Our wide-ranging conversation finally got round to 2006's Verra Cruz album 'Emancipation Day'. Said Marc, "Listening to it now I have to say I am really proud of it! I think that it's a culmination of so many years and also coming against so much adversity and it was almost like our emancipation - like finally getting this album out."
Prior to its release Marc spoke to Cross Rhythms broadcaster Greg Sammons about the band's beloved album. "It's got quite a heavy blues influence with some lap steel songs. Whereas in the past we have tried to keep the songs quite concise, on 'Emancipation Day' there are a few more songs that go off. There's a lot of improvised stuff on there. We tracked a lot of it live as a three piece. For those who don't know, usually with an album you'll track the drums first, then add the bass and then add the guitars, and finally add the vocals. But we actually wanted to get the live feel and so the newer songs that we recorded we set up in Rockfield Studios in Wales all in the same place but with our amps in different rooms and all stuff like that, and rocked. So we really captured some of the live energy that people have come to expect at a Verra Cruz gig."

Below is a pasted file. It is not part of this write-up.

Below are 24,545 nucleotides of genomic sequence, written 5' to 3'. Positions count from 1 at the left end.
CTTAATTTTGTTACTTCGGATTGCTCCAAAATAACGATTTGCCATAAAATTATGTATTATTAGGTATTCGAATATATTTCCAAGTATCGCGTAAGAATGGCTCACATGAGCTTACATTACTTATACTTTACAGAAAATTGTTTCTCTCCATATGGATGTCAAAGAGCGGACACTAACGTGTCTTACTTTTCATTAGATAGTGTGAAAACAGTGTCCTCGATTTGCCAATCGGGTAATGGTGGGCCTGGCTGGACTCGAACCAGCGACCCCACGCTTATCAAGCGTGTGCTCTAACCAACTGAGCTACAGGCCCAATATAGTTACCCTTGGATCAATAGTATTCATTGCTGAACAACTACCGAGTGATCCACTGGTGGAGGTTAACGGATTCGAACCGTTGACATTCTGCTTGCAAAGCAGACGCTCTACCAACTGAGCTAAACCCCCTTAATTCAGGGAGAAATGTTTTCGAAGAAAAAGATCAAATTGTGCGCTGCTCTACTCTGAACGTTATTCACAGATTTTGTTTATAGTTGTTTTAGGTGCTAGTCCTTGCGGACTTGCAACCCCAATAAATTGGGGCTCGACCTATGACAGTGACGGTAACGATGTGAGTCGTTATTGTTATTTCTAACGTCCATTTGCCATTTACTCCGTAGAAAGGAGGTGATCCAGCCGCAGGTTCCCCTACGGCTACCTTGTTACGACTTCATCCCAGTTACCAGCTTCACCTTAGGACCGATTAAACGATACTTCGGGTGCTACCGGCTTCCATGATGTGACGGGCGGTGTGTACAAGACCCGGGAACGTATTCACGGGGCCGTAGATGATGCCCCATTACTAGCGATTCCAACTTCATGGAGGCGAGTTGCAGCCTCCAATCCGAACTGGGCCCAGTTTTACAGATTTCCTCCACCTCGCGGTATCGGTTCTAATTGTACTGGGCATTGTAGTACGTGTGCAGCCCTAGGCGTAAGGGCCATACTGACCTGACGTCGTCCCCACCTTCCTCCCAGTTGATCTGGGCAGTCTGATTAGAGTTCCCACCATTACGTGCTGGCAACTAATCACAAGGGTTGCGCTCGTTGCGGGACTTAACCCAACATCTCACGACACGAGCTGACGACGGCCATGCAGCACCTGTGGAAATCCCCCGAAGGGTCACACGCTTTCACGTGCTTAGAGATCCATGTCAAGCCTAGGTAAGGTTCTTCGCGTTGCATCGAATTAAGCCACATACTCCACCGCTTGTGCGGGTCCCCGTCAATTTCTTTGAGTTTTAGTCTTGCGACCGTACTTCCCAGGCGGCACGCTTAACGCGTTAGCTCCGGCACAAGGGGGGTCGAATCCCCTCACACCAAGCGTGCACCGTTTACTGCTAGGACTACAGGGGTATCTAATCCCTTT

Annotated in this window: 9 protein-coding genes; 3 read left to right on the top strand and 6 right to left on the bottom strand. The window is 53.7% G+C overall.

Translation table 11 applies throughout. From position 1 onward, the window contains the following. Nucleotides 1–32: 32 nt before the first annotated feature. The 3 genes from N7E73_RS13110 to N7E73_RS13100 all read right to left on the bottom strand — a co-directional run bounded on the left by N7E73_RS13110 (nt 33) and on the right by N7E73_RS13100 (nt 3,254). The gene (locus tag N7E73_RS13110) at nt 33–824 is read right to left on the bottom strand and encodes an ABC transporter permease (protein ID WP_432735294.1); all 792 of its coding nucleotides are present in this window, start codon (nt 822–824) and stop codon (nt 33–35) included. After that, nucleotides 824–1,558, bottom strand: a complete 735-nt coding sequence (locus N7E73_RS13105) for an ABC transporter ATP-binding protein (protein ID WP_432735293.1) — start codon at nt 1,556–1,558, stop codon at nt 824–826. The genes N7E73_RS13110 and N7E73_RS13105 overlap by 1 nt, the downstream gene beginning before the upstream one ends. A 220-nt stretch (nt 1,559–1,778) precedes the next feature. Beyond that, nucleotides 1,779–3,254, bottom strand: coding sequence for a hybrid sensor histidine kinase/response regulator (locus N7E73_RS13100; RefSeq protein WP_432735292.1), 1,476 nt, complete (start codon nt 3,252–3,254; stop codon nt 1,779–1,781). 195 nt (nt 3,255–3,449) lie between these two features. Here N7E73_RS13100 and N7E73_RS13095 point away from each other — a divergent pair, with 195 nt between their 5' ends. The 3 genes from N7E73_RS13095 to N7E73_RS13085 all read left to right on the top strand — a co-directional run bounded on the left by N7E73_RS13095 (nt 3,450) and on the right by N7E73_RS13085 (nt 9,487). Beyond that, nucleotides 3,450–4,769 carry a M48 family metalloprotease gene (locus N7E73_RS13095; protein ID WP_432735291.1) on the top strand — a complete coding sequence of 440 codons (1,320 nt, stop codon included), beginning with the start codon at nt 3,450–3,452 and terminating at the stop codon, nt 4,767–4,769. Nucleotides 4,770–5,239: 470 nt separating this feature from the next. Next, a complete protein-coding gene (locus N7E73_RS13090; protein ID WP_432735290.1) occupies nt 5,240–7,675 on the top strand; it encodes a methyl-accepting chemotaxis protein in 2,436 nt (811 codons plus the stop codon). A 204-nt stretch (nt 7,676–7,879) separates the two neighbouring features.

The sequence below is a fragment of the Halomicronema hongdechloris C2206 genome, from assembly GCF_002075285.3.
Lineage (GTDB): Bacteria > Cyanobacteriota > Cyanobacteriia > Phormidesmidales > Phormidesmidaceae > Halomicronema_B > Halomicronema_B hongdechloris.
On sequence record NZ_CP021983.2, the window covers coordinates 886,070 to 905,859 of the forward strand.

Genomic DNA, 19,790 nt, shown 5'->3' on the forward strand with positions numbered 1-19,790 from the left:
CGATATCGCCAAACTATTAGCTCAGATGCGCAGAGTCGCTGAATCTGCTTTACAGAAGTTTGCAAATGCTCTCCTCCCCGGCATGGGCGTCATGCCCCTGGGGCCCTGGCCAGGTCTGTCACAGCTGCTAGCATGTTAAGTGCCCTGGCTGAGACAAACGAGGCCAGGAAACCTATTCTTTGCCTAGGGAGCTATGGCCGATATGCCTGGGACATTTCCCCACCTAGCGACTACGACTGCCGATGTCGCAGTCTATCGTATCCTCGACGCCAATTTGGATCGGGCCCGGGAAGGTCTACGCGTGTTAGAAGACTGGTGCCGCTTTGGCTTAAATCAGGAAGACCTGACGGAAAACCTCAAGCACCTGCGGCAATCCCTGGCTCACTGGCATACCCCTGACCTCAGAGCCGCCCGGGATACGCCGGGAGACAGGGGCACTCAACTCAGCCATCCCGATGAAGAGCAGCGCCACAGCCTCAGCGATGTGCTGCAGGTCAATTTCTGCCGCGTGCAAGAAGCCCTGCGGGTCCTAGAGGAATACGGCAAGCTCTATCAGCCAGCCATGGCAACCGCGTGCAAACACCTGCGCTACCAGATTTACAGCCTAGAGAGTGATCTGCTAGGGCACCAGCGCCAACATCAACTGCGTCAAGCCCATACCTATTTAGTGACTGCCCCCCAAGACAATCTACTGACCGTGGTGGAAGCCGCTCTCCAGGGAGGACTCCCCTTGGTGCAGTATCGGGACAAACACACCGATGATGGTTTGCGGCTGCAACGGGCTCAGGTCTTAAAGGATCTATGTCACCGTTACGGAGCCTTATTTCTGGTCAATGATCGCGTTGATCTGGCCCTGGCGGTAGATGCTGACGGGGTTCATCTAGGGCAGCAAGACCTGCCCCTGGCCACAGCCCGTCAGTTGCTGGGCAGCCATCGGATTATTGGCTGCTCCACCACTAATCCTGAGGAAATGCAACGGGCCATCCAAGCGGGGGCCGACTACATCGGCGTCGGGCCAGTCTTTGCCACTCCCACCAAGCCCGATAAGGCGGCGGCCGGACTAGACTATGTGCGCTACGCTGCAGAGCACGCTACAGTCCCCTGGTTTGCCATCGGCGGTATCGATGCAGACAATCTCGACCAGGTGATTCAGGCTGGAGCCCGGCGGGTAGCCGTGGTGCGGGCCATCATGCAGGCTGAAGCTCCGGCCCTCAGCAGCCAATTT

I asked Marc how he'd come to take up the lap steel. "We went out to the USA with Vineyard - me and Jimmy actually and Brenton Brown to do some worship showcase thing for the record labels. We had a couple of days so we drove down to Memphis to do the whole Elvis thing you know - Sun Studios, BB King, all that. I found this old music shop, went in and saw this weird instrument. The guy there was called Billy Hatcher, a really cool guy from Memphis. He was showing me how to play it and it was really cheap, $270. It was a lap steel guitar made in 1938 and it had been in a church for 50 years not doing anything. Now it's really a new voice for me."
Verra Cruz have already recorded demos for their new album. I finished our fascinating chat by asking Marc what the band's legion of fans could expect. "I think that it will be different. We've got some different songs coming out - it will just be a collection of what we're writing. We're feeling really free now that we've done the 'Emancipation' album. We've captured that moment. Now we're free to just diversify."The opinions expressed in this article are not necessarily those held by Cross Rhythms. Any expressed views were accurate at the time of publishing but may or may not reflect the views of the individuals concerned at a later date.